Yes, the time of the fatty foods is upon us. But eight days of latkes and jelly doughnuts can be the least of problems for those who celebrate their holidays by eating out.
"The bad news is, most restaurant meals are high in calories and fat," said nutritionist Anita Jones. "If you're like most people in Southern California, we tend to eat out a lot."
Even "heart healthy" or "light" menu options can be filled with hidden fat, sodium or other dangers for those on special diets or trying to eat healthy. While nutrition labels have been required by federal law on all packaged foods since 1994, the secrets of a meal prepared in a restaurant kitchen stay in the kitchen.
At a recent seminar for patients at Cedars-Sinai Medical Center, Jones laid out some ways to get healthy food at favorite restaurants. "It's really about consumer demand," she said. "You have to speak up and let them know you want healthier dishes." She also recommended common-sense alternatives like sharing or taking home portions of large entrees, or requesting that salt, oil and other undesired items be left out of the prepared foods.
The recent trend toward keeping down carbohydrate intake has left many diners still unaware of potentially dangerous levels of fat in their restaurant meals, Jones said. Even pasta or chicken dishes labeled with a heart or other "healthy" symbol can contain upwards of 70 grams of fat -- approximately equal to one stick of butter -- when they are cooked and drizzled in oil. She cited olive oil in particular as a common, healthy ingredient that diners should still watch out for if they are concerned about fat intake. "What looks healthy may not be," Jones said. "On many menus, salads can be the highest fat options."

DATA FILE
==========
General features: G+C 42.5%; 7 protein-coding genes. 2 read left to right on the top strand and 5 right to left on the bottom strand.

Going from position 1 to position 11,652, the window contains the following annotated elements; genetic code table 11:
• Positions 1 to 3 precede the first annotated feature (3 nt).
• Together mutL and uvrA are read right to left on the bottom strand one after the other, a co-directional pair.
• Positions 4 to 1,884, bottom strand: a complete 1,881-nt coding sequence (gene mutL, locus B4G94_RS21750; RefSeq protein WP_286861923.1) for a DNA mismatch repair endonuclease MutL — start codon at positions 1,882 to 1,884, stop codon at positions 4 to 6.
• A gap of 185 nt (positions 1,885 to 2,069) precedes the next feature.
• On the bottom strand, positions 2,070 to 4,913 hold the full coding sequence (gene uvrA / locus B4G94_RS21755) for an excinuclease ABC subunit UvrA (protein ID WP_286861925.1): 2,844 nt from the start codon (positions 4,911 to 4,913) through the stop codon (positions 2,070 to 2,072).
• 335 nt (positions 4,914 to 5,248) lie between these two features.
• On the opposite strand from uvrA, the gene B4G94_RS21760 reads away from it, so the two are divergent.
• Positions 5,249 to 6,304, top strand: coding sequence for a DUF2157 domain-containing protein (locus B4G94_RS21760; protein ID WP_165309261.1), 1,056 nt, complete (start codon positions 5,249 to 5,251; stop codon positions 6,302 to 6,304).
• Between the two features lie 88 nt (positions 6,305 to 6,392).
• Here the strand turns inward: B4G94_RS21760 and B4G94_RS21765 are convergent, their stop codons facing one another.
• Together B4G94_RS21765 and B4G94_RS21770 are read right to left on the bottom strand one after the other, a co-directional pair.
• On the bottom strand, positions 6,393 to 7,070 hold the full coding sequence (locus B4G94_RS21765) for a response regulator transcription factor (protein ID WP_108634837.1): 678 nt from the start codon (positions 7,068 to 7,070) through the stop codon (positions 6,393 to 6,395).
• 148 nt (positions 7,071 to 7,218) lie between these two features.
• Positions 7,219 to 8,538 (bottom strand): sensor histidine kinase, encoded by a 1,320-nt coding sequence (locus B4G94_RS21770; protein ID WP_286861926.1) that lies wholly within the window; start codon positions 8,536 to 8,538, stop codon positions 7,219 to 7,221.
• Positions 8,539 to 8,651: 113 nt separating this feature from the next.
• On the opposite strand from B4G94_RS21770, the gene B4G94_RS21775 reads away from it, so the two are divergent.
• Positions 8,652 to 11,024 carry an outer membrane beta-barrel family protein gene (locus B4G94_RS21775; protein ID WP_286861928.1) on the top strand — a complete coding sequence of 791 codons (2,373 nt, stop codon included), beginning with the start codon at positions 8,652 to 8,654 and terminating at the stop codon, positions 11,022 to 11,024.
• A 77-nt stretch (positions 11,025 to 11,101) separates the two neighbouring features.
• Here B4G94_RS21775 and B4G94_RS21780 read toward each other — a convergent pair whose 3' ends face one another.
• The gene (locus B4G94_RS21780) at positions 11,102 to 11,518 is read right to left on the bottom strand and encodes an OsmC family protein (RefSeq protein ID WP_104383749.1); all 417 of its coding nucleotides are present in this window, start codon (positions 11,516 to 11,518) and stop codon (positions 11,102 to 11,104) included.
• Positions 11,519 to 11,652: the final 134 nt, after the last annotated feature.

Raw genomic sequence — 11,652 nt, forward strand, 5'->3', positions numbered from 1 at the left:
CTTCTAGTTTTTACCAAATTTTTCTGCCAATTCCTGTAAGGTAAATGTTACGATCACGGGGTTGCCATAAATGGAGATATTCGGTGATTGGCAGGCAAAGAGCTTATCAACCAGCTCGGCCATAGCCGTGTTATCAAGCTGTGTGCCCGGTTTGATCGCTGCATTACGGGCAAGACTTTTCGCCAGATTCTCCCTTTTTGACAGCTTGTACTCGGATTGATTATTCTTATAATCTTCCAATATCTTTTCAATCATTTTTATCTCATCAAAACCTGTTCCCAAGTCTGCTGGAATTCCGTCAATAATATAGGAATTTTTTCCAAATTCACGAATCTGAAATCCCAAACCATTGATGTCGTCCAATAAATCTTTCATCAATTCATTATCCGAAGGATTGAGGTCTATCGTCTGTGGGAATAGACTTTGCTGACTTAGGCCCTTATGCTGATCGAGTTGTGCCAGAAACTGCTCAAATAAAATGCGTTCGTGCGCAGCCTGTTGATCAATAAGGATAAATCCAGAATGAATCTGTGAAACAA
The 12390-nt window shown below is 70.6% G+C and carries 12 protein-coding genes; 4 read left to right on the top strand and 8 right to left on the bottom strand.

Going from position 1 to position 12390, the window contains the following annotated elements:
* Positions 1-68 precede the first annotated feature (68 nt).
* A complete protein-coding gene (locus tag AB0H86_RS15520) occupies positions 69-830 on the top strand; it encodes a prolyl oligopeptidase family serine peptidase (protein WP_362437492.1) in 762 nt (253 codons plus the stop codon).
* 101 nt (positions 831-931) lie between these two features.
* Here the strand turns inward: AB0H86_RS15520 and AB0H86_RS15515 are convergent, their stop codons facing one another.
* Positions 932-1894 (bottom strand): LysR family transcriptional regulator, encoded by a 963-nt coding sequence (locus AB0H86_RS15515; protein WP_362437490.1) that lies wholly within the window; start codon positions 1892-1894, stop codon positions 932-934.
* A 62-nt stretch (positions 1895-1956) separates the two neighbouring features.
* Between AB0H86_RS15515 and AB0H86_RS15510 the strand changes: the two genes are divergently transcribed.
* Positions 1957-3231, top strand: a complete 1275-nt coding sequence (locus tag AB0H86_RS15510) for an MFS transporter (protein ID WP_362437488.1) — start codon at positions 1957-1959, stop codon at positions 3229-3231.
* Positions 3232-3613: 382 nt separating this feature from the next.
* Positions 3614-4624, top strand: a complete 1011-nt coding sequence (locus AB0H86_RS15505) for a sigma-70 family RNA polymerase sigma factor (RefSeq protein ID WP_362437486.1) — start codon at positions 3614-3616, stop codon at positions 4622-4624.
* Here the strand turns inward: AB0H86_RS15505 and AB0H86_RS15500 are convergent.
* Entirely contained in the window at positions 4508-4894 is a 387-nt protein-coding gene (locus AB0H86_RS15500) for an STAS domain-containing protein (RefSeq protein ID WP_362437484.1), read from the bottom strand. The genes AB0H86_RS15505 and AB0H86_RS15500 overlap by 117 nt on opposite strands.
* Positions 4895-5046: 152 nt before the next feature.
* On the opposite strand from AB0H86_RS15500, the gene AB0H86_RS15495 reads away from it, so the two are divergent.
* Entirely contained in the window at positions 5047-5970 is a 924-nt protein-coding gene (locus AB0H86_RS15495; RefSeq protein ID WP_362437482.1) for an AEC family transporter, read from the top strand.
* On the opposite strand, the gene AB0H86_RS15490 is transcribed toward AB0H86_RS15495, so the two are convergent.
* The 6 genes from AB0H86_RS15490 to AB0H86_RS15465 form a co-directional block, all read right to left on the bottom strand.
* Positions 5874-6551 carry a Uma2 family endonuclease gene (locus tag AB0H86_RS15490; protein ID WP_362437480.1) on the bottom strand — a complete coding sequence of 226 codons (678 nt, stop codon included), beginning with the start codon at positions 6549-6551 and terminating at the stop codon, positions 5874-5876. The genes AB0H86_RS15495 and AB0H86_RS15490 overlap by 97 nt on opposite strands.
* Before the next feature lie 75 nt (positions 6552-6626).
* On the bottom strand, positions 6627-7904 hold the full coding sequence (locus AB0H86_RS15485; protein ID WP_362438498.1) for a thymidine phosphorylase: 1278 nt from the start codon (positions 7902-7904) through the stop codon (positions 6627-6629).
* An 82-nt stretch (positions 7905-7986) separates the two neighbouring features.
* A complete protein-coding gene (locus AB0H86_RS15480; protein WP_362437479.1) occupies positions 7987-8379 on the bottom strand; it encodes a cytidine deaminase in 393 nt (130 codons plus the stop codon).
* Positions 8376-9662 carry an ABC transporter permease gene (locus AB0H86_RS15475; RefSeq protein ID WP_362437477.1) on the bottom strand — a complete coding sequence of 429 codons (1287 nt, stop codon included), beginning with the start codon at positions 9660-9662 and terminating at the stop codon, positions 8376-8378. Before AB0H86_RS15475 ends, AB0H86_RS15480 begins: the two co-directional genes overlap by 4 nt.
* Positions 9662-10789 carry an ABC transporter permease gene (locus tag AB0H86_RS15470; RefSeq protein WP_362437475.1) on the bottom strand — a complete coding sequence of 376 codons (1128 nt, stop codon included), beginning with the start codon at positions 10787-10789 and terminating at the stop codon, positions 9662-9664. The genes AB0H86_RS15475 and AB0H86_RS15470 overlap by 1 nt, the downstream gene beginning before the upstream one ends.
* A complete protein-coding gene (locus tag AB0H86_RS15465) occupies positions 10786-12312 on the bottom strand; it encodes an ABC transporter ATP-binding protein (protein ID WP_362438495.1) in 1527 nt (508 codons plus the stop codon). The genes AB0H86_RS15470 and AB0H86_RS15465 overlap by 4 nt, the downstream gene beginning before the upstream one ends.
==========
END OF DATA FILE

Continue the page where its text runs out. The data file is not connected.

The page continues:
Since 1991, Jones and her colleagues have been analyzing the nutritional content of restaurant meals throughout Los Angeles, Orange and San Diego counties.
The result is the "Healthy Dining in Los Angeles" restaurant guide (Healthy Dining Publications, $19.95), with weight and health-conscious options from more than 80 restaurant menus, from the Acapulco in Azusa to the Whole Foods Market in Woodland Hills, in addition to coupons and 40-plus recipes from restaurant chefs. Broken down according to fat, cholesterol, sodium, protein and carbohydrate content, the menus allow diners to plan ahead and eat healthy meals out. The menus also make clear which special requests are necessary to make the meals healthier, particularly items that patrons should ask that no added salt or less oil be used in preparation.
At the Cedars-Sinai seminar, representatives from a handful of local restaurants offered samples of recommended dishes. Real Food Daily restaurant offered some of its vegan fare, while Chaya Brasserie chef Shigefumi Tachibe showed off his Organic Tofu Caesar salad. Tachibe said that based on customer requests for healthy dining options, the lower-fat and lower-sodium dish has replaced a more traditional mix as the standard Caesar salad at his restaurants.
"Restaurants are the weakest part of the whole nutrition world," Jones said, who added that the trend is changing as savvy diners are asking for healthier food. "Chefs are artists, they're creators and they are really rising to this challenge."
With the right information and an accommodating kitchen, even your favorite restaurant experience this Chanukah can be a festival of lite.